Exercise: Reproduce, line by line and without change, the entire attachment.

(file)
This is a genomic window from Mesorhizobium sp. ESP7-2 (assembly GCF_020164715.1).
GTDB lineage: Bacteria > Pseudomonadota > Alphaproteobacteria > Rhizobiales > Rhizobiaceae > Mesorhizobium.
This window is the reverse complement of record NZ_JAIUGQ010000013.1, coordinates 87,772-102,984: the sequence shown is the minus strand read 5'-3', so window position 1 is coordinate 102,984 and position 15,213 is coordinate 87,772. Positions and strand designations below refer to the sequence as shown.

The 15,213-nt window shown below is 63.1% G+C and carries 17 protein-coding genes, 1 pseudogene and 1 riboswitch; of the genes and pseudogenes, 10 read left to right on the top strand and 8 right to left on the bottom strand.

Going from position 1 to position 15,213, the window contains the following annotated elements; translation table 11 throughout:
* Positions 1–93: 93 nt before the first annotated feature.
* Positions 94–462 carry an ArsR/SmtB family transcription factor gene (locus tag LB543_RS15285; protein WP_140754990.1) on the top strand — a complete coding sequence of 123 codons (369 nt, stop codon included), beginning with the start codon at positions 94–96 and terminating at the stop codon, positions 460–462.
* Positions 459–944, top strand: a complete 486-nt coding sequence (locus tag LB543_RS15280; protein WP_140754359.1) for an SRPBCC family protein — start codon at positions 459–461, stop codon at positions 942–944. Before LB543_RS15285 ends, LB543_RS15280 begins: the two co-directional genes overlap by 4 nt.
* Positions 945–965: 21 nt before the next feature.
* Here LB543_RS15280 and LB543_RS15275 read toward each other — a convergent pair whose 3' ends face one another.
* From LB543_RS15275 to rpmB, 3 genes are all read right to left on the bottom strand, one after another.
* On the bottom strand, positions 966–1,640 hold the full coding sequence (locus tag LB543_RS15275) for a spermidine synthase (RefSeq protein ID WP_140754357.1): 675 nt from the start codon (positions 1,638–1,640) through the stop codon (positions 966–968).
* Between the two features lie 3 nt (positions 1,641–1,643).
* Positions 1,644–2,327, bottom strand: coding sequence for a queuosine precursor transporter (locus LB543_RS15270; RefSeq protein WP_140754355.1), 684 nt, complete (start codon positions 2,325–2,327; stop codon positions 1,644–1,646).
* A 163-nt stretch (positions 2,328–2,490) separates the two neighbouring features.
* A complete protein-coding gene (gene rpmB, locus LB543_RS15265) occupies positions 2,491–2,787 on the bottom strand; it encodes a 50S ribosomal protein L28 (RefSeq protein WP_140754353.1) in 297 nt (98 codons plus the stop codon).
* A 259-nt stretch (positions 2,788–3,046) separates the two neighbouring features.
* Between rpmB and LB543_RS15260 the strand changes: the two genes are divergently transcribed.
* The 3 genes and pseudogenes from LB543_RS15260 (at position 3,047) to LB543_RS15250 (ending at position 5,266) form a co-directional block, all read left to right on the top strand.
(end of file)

This is a genomic window from Mesorhizobium sp. ESP7-2 (assembly GCF_020164715.1).
GTDB lineage: Bacteria > Pseudomonadota > Alphaproteobacteria > Rhizobiales > Rhizobiaceae > Mesorhizobium.
This window is the reverse complement of record NZ_JAIUGQ010000013.1, coordinates 87,772-102,984: the sequence shown is the minus strand read 5'-3', so window position 1 is coordinate 102,984 and position 15,213 is coordinate 87,772. Positions and strand designations below refer to the sequence as shown.

The 15,213-nt window shown below is 63.1% G+C and carries 17 protein-coding genes, 1 pseudogene and 1 riboswitch; of the genes and pseudogenes, 10 read left to right on the top strand and 8 right to left on the bottom strand.

Going from position 1 to position 15,213, the window contains the following annotated elements; translation table 11 throughout:
* Positions 1–93: 93 nt before the first annotated feature.
* Positions 94–462 carry an ArsR/SmtB family transcription factor gene (locus tag LB543_RS15285; protein WP_140754990.1) on the top strand — a complete coding sequence of 123 codons (369 nt, stop codon included), beginning with the start codon at positions 94–96 and terminating at the stop codon, positions 460–462.
* Positions 459–944, top strand: a complete 486-nt coding sequence (locus tag LB543_RS15280; protein WP_140754359.1) for an SRPBCC family protein — start codon at positions 459–461, stop codon at positions 942–944. Before LB543_RS15285 ends, LB543_RS15280 begins: the two co-directional genes overlap by 4 nt.
* Positions 945–965: 21 nt before the next feature.
* Here LB543_RS15280 and LB543_RS15275 read toward each other — a convergent pair whose 3' ends face one another.
* From LB543_RS15275 to rpmB, 3 genes are all read right to left on the bottom strand, one after another.
* On the bottom strand, positions 966–1,640 hold the full coding sequence (locus tag LB543_RS15275) for a spermidine synthase (RefSeq protein ID WP_140754357.1): 675 nt from the start codon (positions 1,638–1,640) through the stop codon (positions 966–968).
* Between the two features lie 3 nt (positions 1,641–1,643).
* Positions 1,644–2,327, bottom strand: coding sequence for a queuosine precursor transporter (locus LB543_RS15270; RefSeq protein WP_140754355.1), 684 nt, complete (start codon positions 2,325–2,327; stop codon positions 1,644–1,646).
* A 163-nt stretch (positions 2,328–2,490) separates the two neighbouring features.
* A complete protein-coding gene (gene rpmB, locus LB543_RS15265) occupies positions 2,491–2,787 on the bottom strand; it encodes a 50S ribosomal protein L28 (RefSeq protein WP_140754353.1) in 297 nt (98 codons plus the stop codon).
* A 259-nt stretch (positions 2,788–3,046) separates the two neighbouring features.
* Between rpmB and LB543_RS15260 the strand changes: the two genes are divergently transcribed.
* The 3 genes and pseudogenes from LB543_RS15260 (at position 3,047) to LB543_RS15250 (ending at position 5,266) form a co-directional block, all read left to right on the top strand.